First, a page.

The role of graphic design on the web

Gerry McGovern claims that Graphic design plays a minor role on the Web. Well, it does, and it doesn’t. Graphic design is very important on the web, but I fully agree with Gerry that sometimes it is given too much importance.

Design awards, as Gerry mentions, usually give a much higher importance to the visual impact of the design than if the design actually does its job of communicating, making the site work. That is probably a result of the ad agency mentality that makes many visual designers create campaigns to win awards, not to help their clients sell their products or services.

Having worked closely with ad agencies in various forms for several years, it is my experience that it is quite rare to see a designer from an advertising agency really “get” the web. Most of the time they try to turn the web into print or TV. There are exceptions, of course, and those designers who embrace the web and understand that it is a different medium from print or television tend to make excellent web designers.

(via Mark Boulton: Gerry McGovern’s clear lack of understanding)

Update: Jonathan Snook has further thoughts on the matter: The Value of Graphic Design.

Posted on January 2, 2006 in Quicklinks


  1. Exactly. I hate those Flash-oh-my-god-interactive websites promoting various movies or games (example: They look impressive but useability sucks.

  2. I can cope with the fact that “Graphic Designers” thinking “graphic design” is an important aspect of web design - but it indeed is not “the most”. I would also challenge entry level web developers to consider the fact that just writing the html, css, and JavaScript is also not “the most important”.

    But perhaps it is a combination of fitting these two together to create an accessible - user friendly website that conveys a clear message to the user. THAT is what’s most important.

  3. I think this hits on one of the fundamental issues as the web has evolved away from both graphic design or IT companies - that of education and specialism.

    Graphic design is about solving problems using a given medium - it is just that many people, incuding many of it’s exponents, forget about this in favour of visual wizz bang. Good graphic designers with a head for the web are therefore pretty important in the process, commenting on things outside the scope of pure prettification. The real tricks are the head for the web and the good bit. A pretty rare combination.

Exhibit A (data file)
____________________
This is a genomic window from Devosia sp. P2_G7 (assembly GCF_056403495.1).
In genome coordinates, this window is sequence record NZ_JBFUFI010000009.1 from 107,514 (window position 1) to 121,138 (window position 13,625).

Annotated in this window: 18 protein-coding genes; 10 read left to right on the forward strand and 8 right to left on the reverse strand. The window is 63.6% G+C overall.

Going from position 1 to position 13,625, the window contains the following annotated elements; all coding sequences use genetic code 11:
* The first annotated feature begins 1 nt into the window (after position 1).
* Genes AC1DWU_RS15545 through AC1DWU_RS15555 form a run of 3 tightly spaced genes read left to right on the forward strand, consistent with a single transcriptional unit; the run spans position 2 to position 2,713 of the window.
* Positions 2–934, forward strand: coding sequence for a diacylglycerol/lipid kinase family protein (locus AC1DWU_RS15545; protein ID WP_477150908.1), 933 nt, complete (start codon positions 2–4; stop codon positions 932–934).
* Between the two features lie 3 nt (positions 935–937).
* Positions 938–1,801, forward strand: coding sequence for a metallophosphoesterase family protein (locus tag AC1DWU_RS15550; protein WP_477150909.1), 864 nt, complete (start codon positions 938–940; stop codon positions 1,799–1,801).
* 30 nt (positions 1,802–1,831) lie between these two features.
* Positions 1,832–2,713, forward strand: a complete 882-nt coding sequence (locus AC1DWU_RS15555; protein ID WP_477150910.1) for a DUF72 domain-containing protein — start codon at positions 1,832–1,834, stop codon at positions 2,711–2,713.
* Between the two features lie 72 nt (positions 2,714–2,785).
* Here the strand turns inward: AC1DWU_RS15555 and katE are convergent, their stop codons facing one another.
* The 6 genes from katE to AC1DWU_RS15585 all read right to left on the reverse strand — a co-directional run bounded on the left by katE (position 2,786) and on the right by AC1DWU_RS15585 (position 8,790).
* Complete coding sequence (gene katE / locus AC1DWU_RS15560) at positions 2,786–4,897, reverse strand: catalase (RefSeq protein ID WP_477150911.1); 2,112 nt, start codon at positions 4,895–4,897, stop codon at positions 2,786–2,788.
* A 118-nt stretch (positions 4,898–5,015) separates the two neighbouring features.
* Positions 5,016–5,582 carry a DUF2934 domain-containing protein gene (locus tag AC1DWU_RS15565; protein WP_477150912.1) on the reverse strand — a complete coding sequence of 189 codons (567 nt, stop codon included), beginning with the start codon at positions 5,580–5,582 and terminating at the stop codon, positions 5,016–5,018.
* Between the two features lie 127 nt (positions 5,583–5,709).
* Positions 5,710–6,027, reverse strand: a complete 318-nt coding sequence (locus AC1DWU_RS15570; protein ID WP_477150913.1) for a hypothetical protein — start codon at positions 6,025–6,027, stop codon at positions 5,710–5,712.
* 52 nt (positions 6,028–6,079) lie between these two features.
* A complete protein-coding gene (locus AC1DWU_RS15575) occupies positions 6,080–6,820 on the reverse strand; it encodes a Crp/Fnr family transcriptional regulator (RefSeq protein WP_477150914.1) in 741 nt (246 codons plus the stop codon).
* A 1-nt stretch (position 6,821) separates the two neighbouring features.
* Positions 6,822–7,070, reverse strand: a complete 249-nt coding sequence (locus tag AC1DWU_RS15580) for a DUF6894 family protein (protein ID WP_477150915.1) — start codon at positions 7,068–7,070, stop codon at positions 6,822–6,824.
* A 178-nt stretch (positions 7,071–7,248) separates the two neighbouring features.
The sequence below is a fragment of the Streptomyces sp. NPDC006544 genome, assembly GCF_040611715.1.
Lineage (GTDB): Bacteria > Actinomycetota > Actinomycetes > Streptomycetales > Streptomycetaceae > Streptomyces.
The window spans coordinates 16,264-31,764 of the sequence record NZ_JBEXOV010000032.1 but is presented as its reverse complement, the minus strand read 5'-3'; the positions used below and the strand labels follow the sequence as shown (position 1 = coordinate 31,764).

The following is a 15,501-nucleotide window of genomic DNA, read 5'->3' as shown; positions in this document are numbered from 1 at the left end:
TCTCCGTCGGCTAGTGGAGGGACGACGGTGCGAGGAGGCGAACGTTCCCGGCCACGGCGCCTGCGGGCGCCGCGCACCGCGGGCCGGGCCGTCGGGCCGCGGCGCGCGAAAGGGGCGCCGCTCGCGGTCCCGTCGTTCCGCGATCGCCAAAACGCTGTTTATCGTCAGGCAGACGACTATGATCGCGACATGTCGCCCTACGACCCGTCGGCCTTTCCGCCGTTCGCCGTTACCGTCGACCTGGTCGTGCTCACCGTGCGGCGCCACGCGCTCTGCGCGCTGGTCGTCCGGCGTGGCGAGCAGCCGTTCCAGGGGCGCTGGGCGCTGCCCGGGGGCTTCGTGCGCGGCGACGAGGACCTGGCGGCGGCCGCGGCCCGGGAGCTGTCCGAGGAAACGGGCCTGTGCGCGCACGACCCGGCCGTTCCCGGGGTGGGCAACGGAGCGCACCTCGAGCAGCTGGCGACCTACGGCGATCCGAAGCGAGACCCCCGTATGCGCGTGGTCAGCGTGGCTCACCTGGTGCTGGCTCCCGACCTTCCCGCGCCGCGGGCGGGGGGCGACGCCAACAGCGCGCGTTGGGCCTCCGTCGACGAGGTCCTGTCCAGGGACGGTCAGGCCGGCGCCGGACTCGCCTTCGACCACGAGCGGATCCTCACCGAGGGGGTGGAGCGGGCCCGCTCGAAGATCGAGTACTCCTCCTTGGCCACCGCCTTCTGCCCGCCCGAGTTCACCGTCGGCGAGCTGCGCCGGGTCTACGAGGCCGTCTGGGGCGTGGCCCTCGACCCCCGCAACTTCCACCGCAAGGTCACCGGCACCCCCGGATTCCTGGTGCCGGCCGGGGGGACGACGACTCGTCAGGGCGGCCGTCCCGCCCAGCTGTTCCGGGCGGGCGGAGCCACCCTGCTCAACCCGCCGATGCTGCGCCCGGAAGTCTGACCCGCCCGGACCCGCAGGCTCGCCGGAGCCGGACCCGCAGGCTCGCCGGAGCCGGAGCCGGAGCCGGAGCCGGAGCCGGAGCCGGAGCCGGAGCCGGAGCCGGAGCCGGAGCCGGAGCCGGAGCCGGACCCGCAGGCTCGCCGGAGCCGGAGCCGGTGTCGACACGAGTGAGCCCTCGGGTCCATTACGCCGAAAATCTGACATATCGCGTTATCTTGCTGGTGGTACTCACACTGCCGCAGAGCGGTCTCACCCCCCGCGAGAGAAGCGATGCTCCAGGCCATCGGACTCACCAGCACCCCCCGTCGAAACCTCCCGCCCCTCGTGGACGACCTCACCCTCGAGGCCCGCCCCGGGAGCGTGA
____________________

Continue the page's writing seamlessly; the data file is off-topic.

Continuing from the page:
4. The problem is that many people associate “graphic design” with being really cool and having flaming logos and such.

    Good design communicates. For communication to work, it requires two way interaction. By that, I mean if something is impossible to use, and doesn’t communicate HOW to use it well, it is useless.

    Web design is multidiciplinary by nature. Content creation, look and feel, interaction design, database programming, etc. all play a role.

  5. It’s gotta be pretty, and it’s gotta work.

    I reckon it’s really hard to do both, cos each one is really hard in itself. So it’s pretty rare someone gets to do that, especially in commercial projects where you’ve got client requests and deadlines and things.

  6. January 3, 2006 by Benson

    Its just funny that Gerry McGovern feel justified to critique web design, when “web content management solutions” is almost as empty as it sounds. Some of us do have to emphasize the importance of good design (and improve on the bad) to clients and awards like these pushes those limits.

    Gerry may have valid points on effectiveness and usability issues, but if we don’t try to experiment when clients gives the flexibility then when would we? Maybe the branding calls for “moving web navigation”. Who knows, it might just working with its target audience.

  7. January 3, 2006 by Martin Smales

    The marketing department at my university tends to favour design over functionality.

    Sometimes it may use TIFFs for images, always use Macs and lots of marketese.

    Clearly, the marketing department needs a bit of education that the web is a medium that is much more than print, which it is accustomed to.